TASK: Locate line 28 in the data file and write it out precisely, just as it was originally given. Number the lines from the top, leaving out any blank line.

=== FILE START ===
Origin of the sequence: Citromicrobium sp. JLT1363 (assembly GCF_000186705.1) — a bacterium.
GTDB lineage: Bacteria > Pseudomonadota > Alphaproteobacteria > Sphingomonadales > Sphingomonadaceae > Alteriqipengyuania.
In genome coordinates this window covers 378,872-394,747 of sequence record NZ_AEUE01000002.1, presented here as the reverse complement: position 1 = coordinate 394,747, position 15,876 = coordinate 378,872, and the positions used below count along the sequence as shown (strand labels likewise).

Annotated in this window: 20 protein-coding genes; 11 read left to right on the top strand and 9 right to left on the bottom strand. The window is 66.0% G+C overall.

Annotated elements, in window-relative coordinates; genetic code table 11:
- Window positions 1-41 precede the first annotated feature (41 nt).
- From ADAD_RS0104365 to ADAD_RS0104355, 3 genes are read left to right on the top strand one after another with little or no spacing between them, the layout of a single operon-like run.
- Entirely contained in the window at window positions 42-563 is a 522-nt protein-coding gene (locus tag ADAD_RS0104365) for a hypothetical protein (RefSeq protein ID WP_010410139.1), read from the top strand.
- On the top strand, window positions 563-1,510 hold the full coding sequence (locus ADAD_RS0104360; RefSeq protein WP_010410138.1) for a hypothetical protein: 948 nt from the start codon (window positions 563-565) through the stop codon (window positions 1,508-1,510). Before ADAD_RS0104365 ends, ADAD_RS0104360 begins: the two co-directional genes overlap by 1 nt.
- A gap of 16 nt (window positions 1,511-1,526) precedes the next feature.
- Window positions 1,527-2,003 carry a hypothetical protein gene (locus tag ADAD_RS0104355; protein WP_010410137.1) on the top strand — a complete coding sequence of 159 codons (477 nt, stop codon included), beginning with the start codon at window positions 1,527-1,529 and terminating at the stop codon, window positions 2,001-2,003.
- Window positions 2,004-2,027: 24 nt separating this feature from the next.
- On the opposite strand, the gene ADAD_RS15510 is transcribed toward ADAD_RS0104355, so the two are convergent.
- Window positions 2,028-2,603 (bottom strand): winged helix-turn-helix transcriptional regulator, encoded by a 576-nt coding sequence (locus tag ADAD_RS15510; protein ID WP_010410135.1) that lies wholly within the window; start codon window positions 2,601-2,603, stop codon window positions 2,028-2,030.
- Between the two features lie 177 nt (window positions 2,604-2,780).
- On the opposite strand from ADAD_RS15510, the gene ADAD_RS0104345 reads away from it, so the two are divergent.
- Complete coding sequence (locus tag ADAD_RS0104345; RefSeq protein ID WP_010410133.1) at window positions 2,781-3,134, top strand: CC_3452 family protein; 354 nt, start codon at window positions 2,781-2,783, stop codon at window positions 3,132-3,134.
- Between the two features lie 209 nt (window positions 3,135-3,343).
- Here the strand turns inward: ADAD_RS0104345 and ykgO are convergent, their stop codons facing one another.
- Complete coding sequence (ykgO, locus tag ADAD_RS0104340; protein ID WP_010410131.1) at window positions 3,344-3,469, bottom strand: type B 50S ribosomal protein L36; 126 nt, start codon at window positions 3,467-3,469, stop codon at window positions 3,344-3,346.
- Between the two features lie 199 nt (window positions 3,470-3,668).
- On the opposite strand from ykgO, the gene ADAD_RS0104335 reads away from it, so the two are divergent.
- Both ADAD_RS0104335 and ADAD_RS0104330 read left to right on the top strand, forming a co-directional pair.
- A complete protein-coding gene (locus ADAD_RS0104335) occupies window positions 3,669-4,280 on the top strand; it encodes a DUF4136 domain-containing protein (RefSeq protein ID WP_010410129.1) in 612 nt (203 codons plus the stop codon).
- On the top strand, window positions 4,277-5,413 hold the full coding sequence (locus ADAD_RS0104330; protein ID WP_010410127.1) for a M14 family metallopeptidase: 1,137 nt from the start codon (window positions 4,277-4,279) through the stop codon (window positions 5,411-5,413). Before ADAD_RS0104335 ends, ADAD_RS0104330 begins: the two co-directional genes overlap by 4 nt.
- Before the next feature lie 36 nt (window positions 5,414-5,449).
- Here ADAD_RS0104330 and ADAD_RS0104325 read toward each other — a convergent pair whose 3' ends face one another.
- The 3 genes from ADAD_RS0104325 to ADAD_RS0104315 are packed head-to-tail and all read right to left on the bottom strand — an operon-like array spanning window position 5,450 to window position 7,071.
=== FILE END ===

- The 3 genes from ADAD_RS0104325 to ADAD_RS0104315 are packed head-to-tail and all read right to left on the bottom strand — an operon-like array spanning window position 5,450 to window position 7,071.